The Employer’s position is that this was a very competitive interview, no one was invited to update their CV, only the original applications were considered, time was set at the interview to address updates; everyone was treated the same; the successful candidates were deemed more suitable based on the criteria; the five-person interview board was composed of internal and external persons and is designed to offset any possibility of bias towards or against any candidate; the Employer carried out a check of the board members prior to the interviews to see if there were any potential conflicts and it accepted the integrity of their replies; the Employer carried out a review of the interview process to ensure it had acted correctly; it said its entitled to set up a panel and its common in the industry to do so; it made appointments from the panel as the possible and potential time lag until this appeal process was completed could be lengthy; there was nothing awry with its interview process, the interview board’s conduct and nothing irrational in its decision making.
I have listened carefully to both sides. I hear and understand the disappointment and frustration of the Worker’s position. I understand that the Employer previously paused the running of this competition because there were issues that would or could damage the integrity of the process. I commend their actions there. I also recognised that it took the necessary due diligence as to the possible conflicts between the interview board and the candidates. I note the Worker raised an issue with the Employer only a few days before the interview about a possible historic difference of opinion she had with the interview board’s Chair. I note the timing of this, some two years after she had applied for the position. I note the Employer explained to the Worker how it was going to deal with the matter and the Worker did not feel that the Employer’s approach was in her best interest, and she decided to proceed as scheduled and be interviewed.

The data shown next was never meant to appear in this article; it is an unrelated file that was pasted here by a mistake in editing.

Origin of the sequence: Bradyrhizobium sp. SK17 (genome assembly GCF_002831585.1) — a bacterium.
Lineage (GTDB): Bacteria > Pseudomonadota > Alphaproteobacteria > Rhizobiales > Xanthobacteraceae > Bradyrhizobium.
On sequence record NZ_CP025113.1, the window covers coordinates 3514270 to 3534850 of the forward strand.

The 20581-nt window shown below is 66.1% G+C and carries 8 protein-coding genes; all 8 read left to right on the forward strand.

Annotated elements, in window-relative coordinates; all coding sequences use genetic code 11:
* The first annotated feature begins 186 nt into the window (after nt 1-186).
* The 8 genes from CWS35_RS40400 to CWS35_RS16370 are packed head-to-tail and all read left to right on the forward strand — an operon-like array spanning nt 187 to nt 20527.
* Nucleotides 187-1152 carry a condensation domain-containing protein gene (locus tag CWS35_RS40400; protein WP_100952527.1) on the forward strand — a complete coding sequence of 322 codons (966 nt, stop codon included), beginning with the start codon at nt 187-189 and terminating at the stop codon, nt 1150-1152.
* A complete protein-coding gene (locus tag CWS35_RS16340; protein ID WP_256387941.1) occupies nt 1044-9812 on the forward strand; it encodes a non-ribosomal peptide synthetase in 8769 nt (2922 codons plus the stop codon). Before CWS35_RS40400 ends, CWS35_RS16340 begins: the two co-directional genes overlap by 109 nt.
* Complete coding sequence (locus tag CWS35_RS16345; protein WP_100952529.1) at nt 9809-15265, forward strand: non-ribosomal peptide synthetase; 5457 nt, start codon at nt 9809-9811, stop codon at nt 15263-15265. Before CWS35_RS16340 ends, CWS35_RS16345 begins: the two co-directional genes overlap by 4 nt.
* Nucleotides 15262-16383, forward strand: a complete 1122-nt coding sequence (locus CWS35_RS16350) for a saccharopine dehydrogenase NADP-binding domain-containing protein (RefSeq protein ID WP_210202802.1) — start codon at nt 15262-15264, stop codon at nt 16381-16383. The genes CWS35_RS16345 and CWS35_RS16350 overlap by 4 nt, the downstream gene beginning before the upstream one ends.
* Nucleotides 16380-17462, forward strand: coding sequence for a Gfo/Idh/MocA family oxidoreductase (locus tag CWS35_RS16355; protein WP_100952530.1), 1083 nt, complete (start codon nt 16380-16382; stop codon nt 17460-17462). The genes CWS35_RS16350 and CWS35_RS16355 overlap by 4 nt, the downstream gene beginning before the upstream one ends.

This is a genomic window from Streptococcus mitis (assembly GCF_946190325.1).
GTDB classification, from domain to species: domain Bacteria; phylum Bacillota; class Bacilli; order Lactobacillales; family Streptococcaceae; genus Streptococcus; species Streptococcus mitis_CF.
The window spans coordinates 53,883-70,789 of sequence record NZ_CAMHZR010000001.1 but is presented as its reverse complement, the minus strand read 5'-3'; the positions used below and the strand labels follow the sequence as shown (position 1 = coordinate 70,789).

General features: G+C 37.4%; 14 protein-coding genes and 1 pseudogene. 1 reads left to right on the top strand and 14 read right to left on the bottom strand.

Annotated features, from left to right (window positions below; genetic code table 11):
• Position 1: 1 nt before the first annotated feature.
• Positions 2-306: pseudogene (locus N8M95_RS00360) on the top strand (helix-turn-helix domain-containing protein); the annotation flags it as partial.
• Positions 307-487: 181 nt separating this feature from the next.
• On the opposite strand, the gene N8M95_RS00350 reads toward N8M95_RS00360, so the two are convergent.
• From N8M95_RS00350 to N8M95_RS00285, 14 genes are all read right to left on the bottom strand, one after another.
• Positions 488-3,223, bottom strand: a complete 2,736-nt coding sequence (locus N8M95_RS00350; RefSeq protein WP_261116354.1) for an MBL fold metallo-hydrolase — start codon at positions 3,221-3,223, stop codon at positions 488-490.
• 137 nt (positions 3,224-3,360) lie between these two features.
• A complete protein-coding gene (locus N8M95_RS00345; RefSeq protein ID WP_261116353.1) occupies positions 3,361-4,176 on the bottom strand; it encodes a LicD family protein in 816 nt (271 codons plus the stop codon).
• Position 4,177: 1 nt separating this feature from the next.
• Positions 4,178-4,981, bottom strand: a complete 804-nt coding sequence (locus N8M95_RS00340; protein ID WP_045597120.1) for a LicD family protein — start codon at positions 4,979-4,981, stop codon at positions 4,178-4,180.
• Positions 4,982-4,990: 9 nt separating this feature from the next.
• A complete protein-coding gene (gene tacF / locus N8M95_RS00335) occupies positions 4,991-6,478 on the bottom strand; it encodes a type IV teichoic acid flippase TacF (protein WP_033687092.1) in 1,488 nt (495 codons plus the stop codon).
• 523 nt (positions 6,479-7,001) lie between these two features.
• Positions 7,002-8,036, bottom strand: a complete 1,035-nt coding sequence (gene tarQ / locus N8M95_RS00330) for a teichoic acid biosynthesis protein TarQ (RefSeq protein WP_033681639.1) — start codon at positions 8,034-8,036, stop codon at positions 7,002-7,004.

I note the interview process and would believe that nothing untoward was presented to me that would require me to deem it necessary to look behind the actions or the decision of the interview board in this situation. In this regard I take note of the recommendations by the Labour Court in University v A Worker and in University of Limerick v A Worker (noted above).
However, I note the Worker raised a grievance after the competition where she raised again, inter alia, the possibility of bias, where the Chair, who the worker had the issue with, failed to sign and date her marking sheet. I have heard that this was particular to the Workers marking sheet only. I note that she asked for an explanation from the Employer and none was provided. I deem that this was a substantial failure on behalf of the Employer when considered in light of the Worker’s previous concerns of a possible conflict of interest and bias with the Chair of the interview panel. That should have been addressed. The reason(s) should have been sought and this possibly would draw a line under the whole issue of bias once and for all. However, instead it lingers on for the Worker and I accept that this has tarnished her experience.
I am satisfied that the nationally agreed grievance procedure is not the most appropriate way to review grievances of this nature, a local immediate process would be more beneficial to deal with appeals of this type for all parties concerned.
Section 13 of the Industrial Relations Act, 1969 requires that I make a recommendation in relation to the dispute. I would recommend that the Employer pays the Worker €6,000 (six thousand euro) for its failings in this matter and the adverse consequences for the Worker.
Dated: 10th July 2020
Workplace Relations Commission Adjudication Officer: James Kelly
Industrial Relations Act – internal competition – perceived bias – compensation.